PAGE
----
We need to use discriminating awareness to determine when and how to express our positive emotion. The way we express it to a two-year-old is different from the way we express it to a fifteen-year-old. Positive emotions are okay to express; but again, one doesn’t have to be a drama queen and make it a real dramatic show. More subtle levels are okay.

Emotional Currencies

This gets into another topic which I think is very helpful. A friend of mine, a psychiatrist, pointed out this theory using economic terms. We need to learn to accept that people have different currencies and they will pay with these different currencies. We need to learn to be able to accept their currency. For example, some people show their affection physically, by hugging and kissing. Other people show their love and concern by taking care of us. They’re not so physically affectionate, but they are caring and protective. 

A classic example is from older generations where the father usually was not terribly affectionate with the children. However, the father expressed his love for the children by the fact that he went out, worked, earned all the money, and provided everything for the child. This was the currency that the father paid in. As a child or even later on as an adult, we need to recognize that. “My father did love me and did show his concern and care. He might not have paid in the currency that I would have liked or preferred, like hugging me or saying how much he loved me, but he did show affection.” We learn to accept different currencies. It would be like paying in kronas here in Denmark and not in Euros. Money is still money. Different people show their affection in different ways.

In the story you told about your friends that didn’t ask about how you were, what if you don’t get angry but you have an attachment or need for them to consider you and how you are? It doesn’t mean you are angry, you don’t want to shout. You just feel a little sad about it, less loved. You can still say it, but if they don’t change or pick up your little kind suggestion, then how can you deal with that sadness? Is that by trying to get over your own attachment to these things?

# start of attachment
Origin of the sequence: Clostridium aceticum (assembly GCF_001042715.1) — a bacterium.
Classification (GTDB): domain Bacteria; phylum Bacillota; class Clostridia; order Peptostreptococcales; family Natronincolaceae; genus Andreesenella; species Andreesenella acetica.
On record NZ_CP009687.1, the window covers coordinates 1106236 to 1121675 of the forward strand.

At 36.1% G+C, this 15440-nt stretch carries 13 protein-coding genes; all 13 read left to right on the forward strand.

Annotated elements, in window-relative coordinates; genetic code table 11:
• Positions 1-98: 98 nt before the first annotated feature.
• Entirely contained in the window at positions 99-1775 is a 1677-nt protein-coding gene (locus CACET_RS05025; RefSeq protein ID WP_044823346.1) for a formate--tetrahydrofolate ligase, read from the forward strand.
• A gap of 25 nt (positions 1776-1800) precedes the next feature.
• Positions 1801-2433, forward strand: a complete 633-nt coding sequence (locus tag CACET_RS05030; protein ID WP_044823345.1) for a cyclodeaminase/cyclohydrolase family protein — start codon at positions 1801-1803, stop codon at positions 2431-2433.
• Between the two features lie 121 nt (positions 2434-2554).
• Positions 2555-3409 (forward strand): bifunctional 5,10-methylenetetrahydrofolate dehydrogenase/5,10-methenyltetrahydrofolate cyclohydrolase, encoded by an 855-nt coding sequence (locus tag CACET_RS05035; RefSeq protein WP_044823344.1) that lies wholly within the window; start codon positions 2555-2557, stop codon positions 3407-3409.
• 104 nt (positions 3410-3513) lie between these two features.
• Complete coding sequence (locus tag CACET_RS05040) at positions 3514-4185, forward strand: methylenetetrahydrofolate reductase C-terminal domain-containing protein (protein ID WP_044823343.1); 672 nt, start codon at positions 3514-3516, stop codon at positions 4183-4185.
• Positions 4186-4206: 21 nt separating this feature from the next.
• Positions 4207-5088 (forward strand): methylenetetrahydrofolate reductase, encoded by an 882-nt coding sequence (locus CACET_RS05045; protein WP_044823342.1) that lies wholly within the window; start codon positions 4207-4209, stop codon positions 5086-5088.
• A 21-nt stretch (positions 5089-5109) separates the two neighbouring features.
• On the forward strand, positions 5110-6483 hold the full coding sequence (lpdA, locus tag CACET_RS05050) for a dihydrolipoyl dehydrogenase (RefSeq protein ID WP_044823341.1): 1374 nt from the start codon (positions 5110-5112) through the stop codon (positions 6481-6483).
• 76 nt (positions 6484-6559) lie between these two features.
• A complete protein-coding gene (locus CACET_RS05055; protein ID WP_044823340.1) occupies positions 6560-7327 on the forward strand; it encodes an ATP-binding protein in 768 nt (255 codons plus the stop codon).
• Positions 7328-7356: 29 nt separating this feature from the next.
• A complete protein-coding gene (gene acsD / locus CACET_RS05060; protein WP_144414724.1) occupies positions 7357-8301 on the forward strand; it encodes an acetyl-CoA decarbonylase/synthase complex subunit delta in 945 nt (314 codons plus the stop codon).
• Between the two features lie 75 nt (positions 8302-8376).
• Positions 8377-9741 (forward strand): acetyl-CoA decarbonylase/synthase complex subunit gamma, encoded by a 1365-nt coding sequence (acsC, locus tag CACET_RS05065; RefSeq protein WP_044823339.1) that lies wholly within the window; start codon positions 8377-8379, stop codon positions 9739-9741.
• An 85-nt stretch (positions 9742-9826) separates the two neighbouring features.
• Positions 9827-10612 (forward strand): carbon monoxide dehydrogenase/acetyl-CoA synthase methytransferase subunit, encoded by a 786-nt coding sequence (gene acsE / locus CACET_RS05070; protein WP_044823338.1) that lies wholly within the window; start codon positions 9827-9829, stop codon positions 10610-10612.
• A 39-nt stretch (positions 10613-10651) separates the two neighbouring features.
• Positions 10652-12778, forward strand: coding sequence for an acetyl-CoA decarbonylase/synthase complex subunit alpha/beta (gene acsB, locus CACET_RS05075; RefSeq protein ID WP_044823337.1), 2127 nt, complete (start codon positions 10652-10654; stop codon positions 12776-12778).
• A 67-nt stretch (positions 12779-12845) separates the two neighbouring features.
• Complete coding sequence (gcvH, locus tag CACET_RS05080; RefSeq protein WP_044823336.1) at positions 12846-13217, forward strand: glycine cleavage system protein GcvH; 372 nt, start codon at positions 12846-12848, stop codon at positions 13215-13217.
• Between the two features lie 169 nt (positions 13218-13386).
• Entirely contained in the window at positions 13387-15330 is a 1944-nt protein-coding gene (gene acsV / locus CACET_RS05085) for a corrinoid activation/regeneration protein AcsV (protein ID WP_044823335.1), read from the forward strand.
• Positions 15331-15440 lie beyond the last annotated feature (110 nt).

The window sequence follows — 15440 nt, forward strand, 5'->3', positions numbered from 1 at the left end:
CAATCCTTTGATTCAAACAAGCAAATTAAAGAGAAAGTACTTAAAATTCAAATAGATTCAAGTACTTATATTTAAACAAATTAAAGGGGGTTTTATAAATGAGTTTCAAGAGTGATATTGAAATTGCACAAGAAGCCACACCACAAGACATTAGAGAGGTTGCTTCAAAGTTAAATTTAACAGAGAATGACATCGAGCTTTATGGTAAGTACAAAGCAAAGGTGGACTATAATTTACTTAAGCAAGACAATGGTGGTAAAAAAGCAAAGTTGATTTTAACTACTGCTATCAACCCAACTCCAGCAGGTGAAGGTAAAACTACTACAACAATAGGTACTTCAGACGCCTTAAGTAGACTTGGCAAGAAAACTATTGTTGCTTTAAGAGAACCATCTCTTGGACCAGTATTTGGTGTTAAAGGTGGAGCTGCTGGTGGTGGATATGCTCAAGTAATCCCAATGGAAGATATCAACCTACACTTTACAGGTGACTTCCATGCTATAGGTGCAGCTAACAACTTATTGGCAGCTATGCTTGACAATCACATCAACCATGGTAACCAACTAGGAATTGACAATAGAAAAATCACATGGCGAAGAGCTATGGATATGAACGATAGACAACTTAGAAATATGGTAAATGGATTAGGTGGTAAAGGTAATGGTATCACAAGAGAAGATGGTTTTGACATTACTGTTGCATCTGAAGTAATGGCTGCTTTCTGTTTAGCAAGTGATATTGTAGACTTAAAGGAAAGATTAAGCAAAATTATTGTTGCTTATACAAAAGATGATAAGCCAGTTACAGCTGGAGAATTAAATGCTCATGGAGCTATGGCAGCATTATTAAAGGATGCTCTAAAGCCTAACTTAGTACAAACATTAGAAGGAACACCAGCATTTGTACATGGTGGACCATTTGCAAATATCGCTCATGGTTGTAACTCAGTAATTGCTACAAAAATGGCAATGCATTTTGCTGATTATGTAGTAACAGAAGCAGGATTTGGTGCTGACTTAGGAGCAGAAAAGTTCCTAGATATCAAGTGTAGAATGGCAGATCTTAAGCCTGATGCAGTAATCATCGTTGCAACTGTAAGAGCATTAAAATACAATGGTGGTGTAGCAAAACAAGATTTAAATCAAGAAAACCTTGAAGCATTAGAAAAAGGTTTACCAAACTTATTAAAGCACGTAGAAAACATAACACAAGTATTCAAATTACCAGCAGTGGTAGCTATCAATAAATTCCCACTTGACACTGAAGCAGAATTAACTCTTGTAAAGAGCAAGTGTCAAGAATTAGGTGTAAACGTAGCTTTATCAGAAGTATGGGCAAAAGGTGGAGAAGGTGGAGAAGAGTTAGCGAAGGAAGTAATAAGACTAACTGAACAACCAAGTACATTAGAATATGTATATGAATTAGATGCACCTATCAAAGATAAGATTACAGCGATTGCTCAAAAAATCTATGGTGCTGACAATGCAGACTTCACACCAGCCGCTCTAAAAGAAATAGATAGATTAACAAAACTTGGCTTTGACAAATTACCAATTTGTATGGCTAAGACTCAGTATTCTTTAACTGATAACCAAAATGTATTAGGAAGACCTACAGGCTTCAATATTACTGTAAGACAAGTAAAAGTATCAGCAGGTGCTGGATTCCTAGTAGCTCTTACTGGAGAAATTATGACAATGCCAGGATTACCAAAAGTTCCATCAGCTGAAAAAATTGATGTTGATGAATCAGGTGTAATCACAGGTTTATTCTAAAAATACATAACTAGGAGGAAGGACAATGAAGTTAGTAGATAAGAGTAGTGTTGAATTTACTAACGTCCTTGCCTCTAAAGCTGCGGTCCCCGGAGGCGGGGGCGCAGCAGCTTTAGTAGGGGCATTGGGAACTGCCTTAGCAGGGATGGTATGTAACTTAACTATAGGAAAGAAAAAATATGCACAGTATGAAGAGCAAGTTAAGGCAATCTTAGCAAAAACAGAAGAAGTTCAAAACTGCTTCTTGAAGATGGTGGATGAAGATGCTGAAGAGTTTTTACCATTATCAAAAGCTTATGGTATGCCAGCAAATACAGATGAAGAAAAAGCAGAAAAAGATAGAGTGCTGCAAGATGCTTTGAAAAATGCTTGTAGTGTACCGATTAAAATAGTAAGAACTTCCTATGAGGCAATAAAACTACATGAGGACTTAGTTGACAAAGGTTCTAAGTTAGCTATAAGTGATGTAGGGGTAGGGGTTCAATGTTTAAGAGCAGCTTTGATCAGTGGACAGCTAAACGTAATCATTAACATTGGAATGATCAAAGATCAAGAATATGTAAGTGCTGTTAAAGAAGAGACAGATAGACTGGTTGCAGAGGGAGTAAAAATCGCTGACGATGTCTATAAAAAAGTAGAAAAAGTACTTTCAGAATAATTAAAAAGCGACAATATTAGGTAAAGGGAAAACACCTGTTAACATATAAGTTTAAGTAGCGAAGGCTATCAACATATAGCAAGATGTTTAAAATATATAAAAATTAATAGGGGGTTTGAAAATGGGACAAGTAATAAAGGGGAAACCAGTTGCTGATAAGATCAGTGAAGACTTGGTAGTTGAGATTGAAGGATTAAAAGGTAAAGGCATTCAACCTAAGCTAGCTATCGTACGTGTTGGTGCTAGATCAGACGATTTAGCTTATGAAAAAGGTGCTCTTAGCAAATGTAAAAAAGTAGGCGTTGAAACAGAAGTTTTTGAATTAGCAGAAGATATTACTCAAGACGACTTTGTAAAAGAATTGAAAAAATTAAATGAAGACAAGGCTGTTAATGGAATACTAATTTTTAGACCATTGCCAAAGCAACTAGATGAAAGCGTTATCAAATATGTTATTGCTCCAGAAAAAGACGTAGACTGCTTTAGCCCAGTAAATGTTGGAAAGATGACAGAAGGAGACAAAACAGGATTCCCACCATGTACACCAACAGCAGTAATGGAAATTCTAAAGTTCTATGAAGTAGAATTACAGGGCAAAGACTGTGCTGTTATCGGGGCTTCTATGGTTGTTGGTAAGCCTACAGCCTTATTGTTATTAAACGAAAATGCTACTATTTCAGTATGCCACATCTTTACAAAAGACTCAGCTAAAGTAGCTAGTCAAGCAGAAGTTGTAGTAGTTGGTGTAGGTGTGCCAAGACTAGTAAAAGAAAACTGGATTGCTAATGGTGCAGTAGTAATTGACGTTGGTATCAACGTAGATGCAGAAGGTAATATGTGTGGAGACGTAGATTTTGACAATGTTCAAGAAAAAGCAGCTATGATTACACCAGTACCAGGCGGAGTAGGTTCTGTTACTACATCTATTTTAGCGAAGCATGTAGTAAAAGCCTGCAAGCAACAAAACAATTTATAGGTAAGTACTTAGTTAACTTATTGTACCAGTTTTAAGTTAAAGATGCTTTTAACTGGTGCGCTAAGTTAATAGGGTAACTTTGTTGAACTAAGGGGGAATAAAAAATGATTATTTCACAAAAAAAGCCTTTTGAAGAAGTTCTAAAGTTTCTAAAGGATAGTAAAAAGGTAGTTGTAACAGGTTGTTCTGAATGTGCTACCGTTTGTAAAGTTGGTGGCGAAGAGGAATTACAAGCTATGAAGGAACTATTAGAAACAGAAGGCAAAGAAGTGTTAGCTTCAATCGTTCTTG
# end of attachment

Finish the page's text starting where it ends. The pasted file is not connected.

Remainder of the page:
There are two possible types of sadness in this situation. There’s the sadness of self-cherishing: “I’m sad because they’re not paying attention to me. I’m not angry about it, but I wish they would pay attention to me.” That’s based on just thinking of “me, me, me.” That’s one type of unhappiness. However, we could also be sad that they are so self-centered, but we don’t take it personally at all. In this case, we are sad that they have that problem. That leads us to develop compassion for them. We can then think of ways to try to help them. 

If our sadness is based just on concern about ourselves, “I’m sad that people don’t pay attention to me,” then we really have to work on that. Even if people did pay attention to us, what do we want? Do we want paparazzi around taking pictures of us all the time? Do we need so much attention paid to us? I mean, of course, it’s not going to satisfy. Even if others pay attention to us exactly as we wish, it’s ordinary happiness and doesn’t last. On the other hand, as with the example of an over-protective parent, someone can pay too much attention, asking every five minutes, “How are you? Do you feel okay?” or “Is everything all right?”